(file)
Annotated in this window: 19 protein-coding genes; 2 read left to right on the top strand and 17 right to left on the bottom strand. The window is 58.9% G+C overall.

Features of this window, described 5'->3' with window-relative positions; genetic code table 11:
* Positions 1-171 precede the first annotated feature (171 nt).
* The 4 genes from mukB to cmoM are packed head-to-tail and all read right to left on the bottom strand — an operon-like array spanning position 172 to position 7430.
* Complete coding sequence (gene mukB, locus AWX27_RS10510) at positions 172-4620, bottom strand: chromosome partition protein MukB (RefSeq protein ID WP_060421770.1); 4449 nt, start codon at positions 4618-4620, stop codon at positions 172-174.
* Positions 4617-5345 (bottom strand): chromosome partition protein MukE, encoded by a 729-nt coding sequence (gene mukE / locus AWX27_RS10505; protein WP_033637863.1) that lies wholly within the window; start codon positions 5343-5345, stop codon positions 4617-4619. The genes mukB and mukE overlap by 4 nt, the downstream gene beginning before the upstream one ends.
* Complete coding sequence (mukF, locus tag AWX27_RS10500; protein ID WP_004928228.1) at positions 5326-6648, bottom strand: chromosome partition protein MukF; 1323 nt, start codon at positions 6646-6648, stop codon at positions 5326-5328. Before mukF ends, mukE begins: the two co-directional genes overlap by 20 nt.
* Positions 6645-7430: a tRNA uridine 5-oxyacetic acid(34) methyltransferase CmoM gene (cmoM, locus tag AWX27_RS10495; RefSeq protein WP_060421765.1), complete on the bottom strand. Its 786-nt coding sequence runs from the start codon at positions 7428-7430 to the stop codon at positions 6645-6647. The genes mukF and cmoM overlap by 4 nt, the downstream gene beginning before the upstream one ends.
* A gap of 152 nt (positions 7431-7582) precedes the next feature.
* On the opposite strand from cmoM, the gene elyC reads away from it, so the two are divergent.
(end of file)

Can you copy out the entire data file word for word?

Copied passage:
Annotated in this window: 19 protein-coding genes; 2 read left to right on the top strand and 17 right to left on the bottom strand. The window is 58.9% G+C overall.

Features of this window, described 5'->3' with window-relative positions; genetic code table 11:
* Positions 1-171 precede the first annotated feature (171 nt).
* The 4 genes from mukB to cmoM are packed head-to-tail and all read right to left on the bottom strand — an operon-like array spanning position 172 to position 7430.
* Complete coding sequence (gene mukB, locus AWX27_RS10510) at positions 172-4620, bottom strand: chromosome partition protein MukB (RefSeq protein ID WP_060421770.1); 4449 nt, start codon at positions 4618-4620, stop codon at positions 172-174.
* Positions 4617-5345 (bottom strand): chromosome partition protein MukE, encoded by a 729-nt coding sequence (gene mukE / locus AWX27_RS10505; protein WP_033637863.1) that lies wholly within the window; start codon positions 5343-5345, stop codon positions 4617-4619. The genes mukB and mukE overlap by 4 nt, the downstream gene beginning before the upstream one ends.
* Complete coding sequence (mukF, locus tag AWX27_RS10500; protein ID WP_004928228.1) at positions 5326-6648, bottom strand: chromosome partition protein MukF; 1323 nt, start codon at positions 6646-6648, stop codon at positions 5326-5328. Before mukF ends, mukE begins: the two co-directional genes overlap by 20 nt.
* Positions 6645-7430: a tRNA uridine 5-oxyacetic acid(34) methyltransferase CmoM gene (cmoM, locus tag AWX27_RS10495; RefSeq protein WP_060421765.1), complete on the bottom strand. Its 786-nt coding sequence runs from the start codon at positions 7428-7430 to the stop codon at positions 6645-6647. The genes mukF and cmoM overlap by 4 nt, the downstream gene beginning before the upstream one ends.
* A gap of 152 nt (positions 7431-7582) precedes the next feature.
* On the opposite strand from cmoM, the gene elyC reads away from it, so the two are divergent.